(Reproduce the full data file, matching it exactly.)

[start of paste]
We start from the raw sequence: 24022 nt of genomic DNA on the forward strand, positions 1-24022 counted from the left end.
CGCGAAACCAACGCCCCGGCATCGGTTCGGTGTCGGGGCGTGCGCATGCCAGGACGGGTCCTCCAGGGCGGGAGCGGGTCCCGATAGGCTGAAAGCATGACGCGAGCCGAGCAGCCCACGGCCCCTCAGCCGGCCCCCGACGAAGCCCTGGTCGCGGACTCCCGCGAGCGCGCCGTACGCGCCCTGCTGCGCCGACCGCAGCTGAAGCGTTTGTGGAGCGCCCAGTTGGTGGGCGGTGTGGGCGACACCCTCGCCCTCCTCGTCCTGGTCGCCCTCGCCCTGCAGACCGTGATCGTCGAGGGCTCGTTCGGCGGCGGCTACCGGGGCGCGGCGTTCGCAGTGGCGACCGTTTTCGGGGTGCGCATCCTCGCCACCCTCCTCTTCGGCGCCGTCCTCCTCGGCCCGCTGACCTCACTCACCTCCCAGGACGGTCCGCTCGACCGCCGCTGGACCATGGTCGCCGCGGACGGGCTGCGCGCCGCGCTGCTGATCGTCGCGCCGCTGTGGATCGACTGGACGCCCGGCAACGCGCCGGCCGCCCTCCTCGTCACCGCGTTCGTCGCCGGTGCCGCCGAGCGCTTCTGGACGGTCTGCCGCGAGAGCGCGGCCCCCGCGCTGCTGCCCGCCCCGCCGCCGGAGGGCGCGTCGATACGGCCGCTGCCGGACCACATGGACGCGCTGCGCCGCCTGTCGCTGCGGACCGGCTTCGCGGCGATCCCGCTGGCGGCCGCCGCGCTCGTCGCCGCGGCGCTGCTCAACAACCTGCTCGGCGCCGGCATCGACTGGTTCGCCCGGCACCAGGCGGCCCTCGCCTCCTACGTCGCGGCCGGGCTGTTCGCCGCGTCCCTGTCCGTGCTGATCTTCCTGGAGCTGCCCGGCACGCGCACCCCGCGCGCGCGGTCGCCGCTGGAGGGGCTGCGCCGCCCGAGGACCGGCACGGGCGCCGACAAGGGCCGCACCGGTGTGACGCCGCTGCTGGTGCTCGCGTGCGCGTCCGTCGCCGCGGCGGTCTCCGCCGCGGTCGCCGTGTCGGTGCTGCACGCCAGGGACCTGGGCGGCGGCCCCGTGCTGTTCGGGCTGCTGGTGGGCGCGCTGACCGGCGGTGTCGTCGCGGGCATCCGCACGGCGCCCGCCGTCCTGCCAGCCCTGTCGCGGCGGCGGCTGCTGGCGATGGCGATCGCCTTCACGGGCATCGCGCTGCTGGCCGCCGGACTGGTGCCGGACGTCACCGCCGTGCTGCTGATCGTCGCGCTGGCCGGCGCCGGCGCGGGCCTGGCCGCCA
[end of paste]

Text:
We start from the raw sequence: 24022 nt of genomic DNA on the forward strand, positions 1-24022 counted from the left end.
CGCGAAACCAACGCCCCGGCATCGGTTCGGTGTCGGGGCGTGCGCATGCCAGGACGGGTCCTCCAGGGCGGGAGCGGGTCCCGATAGGCTGAAAGCATGACGCGAGCCGAGCAGCCCACGGCCCCTCAGCCGGCCCCCGACGAAGCCCTGGTCGCGGACTCCCGCGAGCGCGCCGTACGCGCCCTGCTGCGCCGACCGCAGCTGAAGCGTTTGTGGAGCGCCCAGTTGGTGGGCGGTGTGGGCGACACCCTCGCCCTCCTCGTCCTGGTCGCCCTCGCCCTGCAGACCGTGATCGTCGAGGGCTCGTTCGGCGGCGGCTACCGGGGCGCGGCGTTCGCAGTGGCGACCGTTTTCGGGGTGCGCATCCTCGCCACCCTCCTCTTCGGCGCCGTCCTCCTCGGCCCGCTGACCTCACTCACCTCCCAGGACGGTCCGCTCGACCGCCGCTGGACCATGGTCGCCGCGGACGGGCTGCGCGCCGCGCTGCTGATCGTCGCGCCGCTGTGGATCGACTGGACGCCCGGCAACGCGCCGGCCGCCCTCCTCGTCACCGCGTTCGTCGCCGGTGCCGCCGAGCGCTTCTGGACGGTCTGCCGCGAGAGCGCGGCCCCCGCGCTGCTGCCCGCCCCGCCGCCGGAGGGCGCGTCGATACGGCCGCTGCCGGACCACATGGACGCGCTGCGCCGCCTGTCGCTGCGGACCGGCTTCGCGGCGATCCCGCTGGCGGCCGCCGCGCTCGTCGCCGCGGCGCTGCTCAACAACCTGCTCGGCGCCGGCATCGACTGGTTCGCCCGGCACCAGGCGGCCCTCGCCTCCTACGTCGCGGCCGGGCTGTTCGCCGCGTCCCTGTCCGTGCTGATCTTCCTGGAGCTGCCCGGCACGCGCACCCCGCGCGCGCGGTCGCCGCTGGAGGGGCTGCGCCGCCCGAGGACCGGCACGGGCGCCGACAAGGGCCGCACCGGTGTGACGCCGCTGCTGGTGCTCGCGTGCGCGTCCGTCGCCGCGGCGGTCTCCGCCGCGGTCGCCGTGTCGGTGCTGCACGCCAGGGACCTGGGCGGCGGCCCCGTGCTGTTCGGGCTGCTGGTGGGCGCGCTGACCGGCGGTGTCGTCGCGGGCATCCGCACGGCGCCCGCCGTCCTGCCAGCCCTGTCGCGGCGGCGGCTGCTGGCGATGGCGATCGCCTTCACGGGCATCGCGCTGCTGGCCGCCGGACTGGTGCCGGACGTCACCGCCGTGCTGCTGATCGTCGCGCTGGCCGGCGCCGGCGCGGGCCTGGCCGCCA